It then cites the fifteenth-century Complete Book of the Historical Records of Đại Việt to indicate that this is where the Hùng kings’ capital was, and that therefore this is the remains of the Hùng kings’ citadel.

Amazing! From King An Dương, to the Lạc kings, to King Kinh Dương, to the Hùng kings, and from Cổ Loa to Sơn Tây, the passage from the Record of the Outer Territory of Jiao Region was repeatedly used to attribute significance to ancient remains.

Why did this happen? It happened because that passage is the ONLY recorded information which we have about the early history of the Red River delta. Everything else, from King Kinh Dương to the Hùng kings, was invented. And because it was invented, it wasn’t rooted in any real tradition.

It is only in the twentieth century that the Hùng kings have become “real.” This acquisition of a citadel in the Unified Gazetteer of Đại Nam was an early step in that process.

The Real Ông Trọng

Over a year ago I posted a blog entry on The Invention of Lý Ông Trọng in which I argued that there was no evidence that a man by this name had lived in the Red River delta in the third century B.C. and had gone off to fight the Xiongnu for Qin Shihuangdi. I argued instead that a Tang Dynasty administrator by the name of Zhao Chang had “imported” this story into the region and used it to create a story about a local spirit.

I still believe that this story about Lý Ông Trọng is an invention. However, I recently found some information which indicates that there once had been a man by the name of Ông Trọng who was connected to the Red River delta.

Continue reading

The 18 Generations of Hùng Kings

Everyone knows that the Hùng Kings supposedly ruled for 18 generations. However, where does that information come from?

The earliest sources on the Hùng Kings are the Lĩnh Nam chích quái and the Đại Việt sử ký toàn thư, both of which were completed in the late 15th century. Neither of these texts say anything about 18 generations.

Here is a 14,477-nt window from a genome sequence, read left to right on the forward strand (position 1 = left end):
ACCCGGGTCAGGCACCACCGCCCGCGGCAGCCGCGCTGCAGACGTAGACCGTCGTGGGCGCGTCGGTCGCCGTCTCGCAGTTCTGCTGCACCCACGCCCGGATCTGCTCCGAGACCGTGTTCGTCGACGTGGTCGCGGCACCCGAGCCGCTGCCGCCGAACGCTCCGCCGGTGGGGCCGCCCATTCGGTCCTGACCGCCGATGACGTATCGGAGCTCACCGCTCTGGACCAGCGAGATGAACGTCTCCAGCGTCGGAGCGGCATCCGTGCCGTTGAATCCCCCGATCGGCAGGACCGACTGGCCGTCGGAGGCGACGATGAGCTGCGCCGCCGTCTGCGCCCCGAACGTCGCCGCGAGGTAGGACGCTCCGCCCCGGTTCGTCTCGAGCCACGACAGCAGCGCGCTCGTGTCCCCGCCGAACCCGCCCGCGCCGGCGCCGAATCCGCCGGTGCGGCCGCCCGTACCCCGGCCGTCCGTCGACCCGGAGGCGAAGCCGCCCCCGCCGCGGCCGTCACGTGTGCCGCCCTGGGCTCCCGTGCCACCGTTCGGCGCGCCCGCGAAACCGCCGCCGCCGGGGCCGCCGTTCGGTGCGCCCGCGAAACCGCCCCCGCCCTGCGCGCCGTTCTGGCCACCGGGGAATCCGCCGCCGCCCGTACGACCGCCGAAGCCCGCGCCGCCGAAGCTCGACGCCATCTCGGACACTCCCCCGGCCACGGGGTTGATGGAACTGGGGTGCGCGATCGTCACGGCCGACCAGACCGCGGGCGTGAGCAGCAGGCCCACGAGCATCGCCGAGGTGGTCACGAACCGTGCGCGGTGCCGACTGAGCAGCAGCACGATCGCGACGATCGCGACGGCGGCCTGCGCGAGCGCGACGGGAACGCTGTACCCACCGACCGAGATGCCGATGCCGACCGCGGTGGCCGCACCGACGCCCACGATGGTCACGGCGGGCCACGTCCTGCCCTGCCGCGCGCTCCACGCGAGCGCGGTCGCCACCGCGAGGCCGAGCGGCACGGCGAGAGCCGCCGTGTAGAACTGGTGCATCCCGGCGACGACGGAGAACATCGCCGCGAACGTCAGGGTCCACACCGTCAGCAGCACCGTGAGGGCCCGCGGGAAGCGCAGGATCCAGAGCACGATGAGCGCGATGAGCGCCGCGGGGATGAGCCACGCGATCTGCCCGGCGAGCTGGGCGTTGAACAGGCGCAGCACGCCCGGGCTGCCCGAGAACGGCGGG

Meanwhile, there is a Chinese source which is based on information which was collected in the early 15th century, during the period when Vietnamwas controlled by the Ming Dynasty, which does mention 18 generations. However, this work, Gao Xiongzheng’s Treatise on Annan (Annan zhiyuan), records that “Lạc” Kings ruled for 18 generations, not Hùng Kings.

This information is in a section on ancient sites (cổ tích), and is meant to explain some old ruins called the “Lạc King Palace” (Lạc Vương Cung). This information was then cited in the nineteenth-century official history, the Khâm định Việt sử thông giám cương mục as evidence for the claim that there had been 18 generations of Hùng Kings.

The Khâm định Việt sử thông giám cương mục first records the following:

“King Kinh Dương had a son, Sùng Lãm, who was called Lord Lạc Long. Lord Lạc Long married Âu Cơ, who gave birth to 100 sons. These were the ancestors of the Hundred Yue. The eldest was encouraged to serve as the Hùng King. He succeeded to the sovereign throne and established a kingdom called Văn Lang, with its capital at Phong Region. The position passed through 18 generations, all of which were referred to as Hùng Kings.”

The Khâm định Việt sử thông giám cương mục then follows this with a note explaining the phrase “passed through 18 generations.”